When you’re a freelance artist, you don’t really get to take a vacation. There is no job security, next month’s paychecks may pale in comparison to this month’s, and you’re always hustling to find your next job. I’m still getting my feet wet, so I’ve tried a variety of self promotional endeavors- attending conventions of all sorts, going to creator meetups, writing tutorials, doing reviews, and even offering free commissions to more popular blogs in hopes that I’d generate some lasting readers. This effort has paid off in varying degrees, but I’m far from a place where I can take six weeks off without updating without serious consequences.
By the time you’re reading this entry, I’ll be in Japan. I have no idea how often I’ll be posting fresh content while I’m in here, so I’ve been working on a few things to keep my blog updating. I’ve lined up some guest posts, generated some content ahead of time, and am generally working double time to keep the posts coming. There is no guarantee that I’ll be able to update much after I return from Japan, since I’ll be in Luling, Louisiana, visiting ‘home’, and the internet there is awful at best. This means I’ve got to come up with six weeks of interesting content, updating at least twice a week. That’s a tall order to fill in what amounts to one week’s time.
I can’t promise that there will be a lot of art, or a lot of pictures. I’ll be drawing a lot while I’m gone, but there will be limited opportunity to share it. There will probably be a massive update when I return, but six weeks is a lot to ask of possibly fickle readers. I’d like to have one art dump at least (it’ll be pre-trip art, unfortunately), maybe review, and hopefully a tutorial occur while I’m gone. I intend to fill a lot of the dead space with guest posts from a variety of people I know, including a non-artist who's working on a webservice I think a lot of you would be interested in.
The point is, even when I’m on ‘winter break’, it isn’t a vacation. The trip to Tokyo is a class- Tokyo Trip Seminar, and I will be producing work. My time in Luling will also be occupied, finishing the requirements for the Tokyo Trip credit (an 8 page comic inspired by our trip), celebrating Christmas (mostly attending church with the family, as it’s Advent, the season of Mass), and drawing. Unlike most jobs, mine isn’t a 9 to 5, my work isn’t done when I put down the pencil, and just because my phone is at home doesn’t mean I’m not on call. It’s my responsibility to ensure my success, and the best way I can do this is with constant effort. For the time being, this blog is how I stay in contact with potential readers and fans, and how I generate future work, and I treat it like a paying job. While one is an amateur artist, you have to take your self promotion seriously, and stay on the ball with it.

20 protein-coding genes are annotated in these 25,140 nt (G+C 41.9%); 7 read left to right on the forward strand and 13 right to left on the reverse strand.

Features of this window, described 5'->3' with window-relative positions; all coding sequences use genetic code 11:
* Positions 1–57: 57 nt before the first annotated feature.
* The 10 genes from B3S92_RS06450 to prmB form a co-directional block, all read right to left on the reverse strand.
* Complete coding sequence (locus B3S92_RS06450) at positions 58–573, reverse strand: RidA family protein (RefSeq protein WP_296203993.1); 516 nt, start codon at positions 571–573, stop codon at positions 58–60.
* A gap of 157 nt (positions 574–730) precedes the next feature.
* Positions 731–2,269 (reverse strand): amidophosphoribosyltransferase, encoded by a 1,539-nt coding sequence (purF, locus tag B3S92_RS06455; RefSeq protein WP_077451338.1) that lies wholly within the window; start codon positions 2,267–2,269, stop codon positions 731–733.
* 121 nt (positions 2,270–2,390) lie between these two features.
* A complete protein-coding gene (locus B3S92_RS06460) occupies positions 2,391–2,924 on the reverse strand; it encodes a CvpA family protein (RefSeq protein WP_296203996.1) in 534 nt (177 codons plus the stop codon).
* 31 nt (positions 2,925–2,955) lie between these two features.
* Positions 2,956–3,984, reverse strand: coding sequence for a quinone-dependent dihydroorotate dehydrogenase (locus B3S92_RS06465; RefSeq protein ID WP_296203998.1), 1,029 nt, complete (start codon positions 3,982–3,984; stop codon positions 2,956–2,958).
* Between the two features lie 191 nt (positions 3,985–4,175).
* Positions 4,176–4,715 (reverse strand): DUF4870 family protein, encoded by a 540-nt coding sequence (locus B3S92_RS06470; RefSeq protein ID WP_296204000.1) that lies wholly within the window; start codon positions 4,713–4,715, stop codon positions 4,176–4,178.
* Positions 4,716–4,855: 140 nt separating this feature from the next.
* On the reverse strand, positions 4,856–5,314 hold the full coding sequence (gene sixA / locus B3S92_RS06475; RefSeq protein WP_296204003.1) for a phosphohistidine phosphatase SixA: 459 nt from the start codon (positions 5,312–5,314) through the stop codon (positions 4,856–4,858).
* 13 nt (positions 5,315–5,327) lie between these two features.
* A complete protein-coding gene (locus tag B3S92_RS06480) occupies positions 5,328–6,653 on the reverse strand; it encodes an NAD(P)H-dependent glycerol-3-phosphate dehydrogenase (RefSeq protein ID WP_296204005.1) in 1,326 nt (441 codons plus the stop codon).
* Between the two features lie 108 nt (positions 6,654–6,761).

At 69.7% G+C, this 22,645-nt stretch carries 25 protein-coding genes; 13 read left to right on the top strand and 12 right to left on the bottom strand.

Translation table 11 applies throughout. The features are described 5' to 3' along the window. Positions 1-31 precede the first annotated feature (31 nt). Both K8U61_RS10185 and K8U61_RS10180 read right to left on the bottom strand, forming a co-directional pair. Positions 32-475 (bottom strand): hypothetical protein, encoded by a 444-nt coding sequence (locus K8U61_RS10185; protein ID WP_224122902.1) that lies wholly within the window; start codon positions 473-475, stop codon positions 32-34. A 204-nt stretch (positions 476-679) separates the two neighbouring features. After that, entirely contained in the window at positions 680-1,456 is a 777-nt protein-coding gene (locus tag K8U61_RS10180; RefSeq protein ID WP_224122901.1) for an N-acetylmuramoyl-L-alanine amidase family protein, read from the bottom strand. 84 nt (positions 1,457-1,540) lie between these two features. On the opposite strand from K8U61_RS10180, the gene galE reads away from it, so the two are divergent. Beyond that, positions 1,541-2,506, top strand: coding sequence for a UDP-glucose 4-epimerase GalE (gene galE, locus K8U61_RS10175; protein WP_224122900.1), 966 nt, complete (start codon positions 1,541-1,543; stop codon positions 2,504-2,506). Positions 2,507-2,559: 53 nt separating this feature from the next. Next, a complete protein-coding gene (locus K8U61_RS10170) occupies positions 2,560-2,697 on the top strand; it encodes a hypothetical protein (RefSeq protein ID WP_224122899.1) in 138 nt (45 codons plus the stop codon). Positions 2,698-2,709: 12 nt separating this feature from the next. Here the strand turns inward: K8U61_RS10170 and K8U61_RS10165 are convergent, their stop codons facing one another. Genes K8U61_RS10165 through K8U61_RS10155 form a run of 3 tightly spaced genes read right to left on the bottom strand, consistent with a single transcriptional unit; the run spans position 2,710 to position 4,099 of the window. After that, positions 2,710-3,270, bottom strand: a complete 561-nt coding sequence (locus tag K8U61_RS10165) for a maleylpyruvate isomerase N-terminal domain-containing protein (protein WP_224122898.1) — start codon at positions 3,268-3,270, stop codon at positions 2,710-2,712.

Possible venues of self promotion include:
Facebook: A great way to keep your close friends and family updated on your art. A lot of non-techy savvy people use FB, so you'll be able to reach people who might not use Twitter or Tumblr.
Twitter: Great for posting daily doodles, updating with WIPS, and communicating with other artists. When you post new art, make sure you include a link on your Twitter.
Tumblr So not my cup of tea, but I've seen it work wonders for other artists. I don't like the fact that it discourages proper credit of original artists, but as long as you've got the original on your blog/portfolio, it should be fairly easy for interested fans to trace your work using a service like TinEye. That's expecting a lot out of a casual fan though. Has several social networking features that may or may not be useful , like the ability for users to anonymously ask questions.
Deviantart: A lot of people get work via their DA galleries, so just because it hasnt' really worked for me doesn't mean I should knock it. I really ought to utilize mine more, since it's a free service, but it takes up time I'd rather dedicate to updating my blog.
An Art/Sketch Blog: It's a lot of work, but it's really started to pay off since I've started to update with more than just sketches. In the future, I'd like to post more finished pieces, and I need to organize it when I have time.
Your Portfolio Website: I have a website, but I find the UI difficult to navigate and the site itself slow to respond, so an artdump that would take ten minutes tops to update on my blog would take an hour twenty minutes on my website. A lot of artists get a lot of business from their portfolios though, think of it as a business card for the web.
I’m currently not living up to my self promotional potential- I don’t really bother with Deviantart much, my portfolio website is in shambles, and I don’t even have a Tumblr. I decided to focus my energy on my blog and my Twitter, and that’s why it’s even more important that I update regularly. I don’t have a set update schedule with set update features, and in cases like this (my six week departure), its for the best, as I can easily integrate guest posts. I’m excited at the thought of providing these amazing artists an opportunity to geek out about the tools of their trades to a possibly fresh audience, and I’m excited to expose you guys to new tools and ideas. If you particularly like anything you see, feel free to ask them questions on their blogs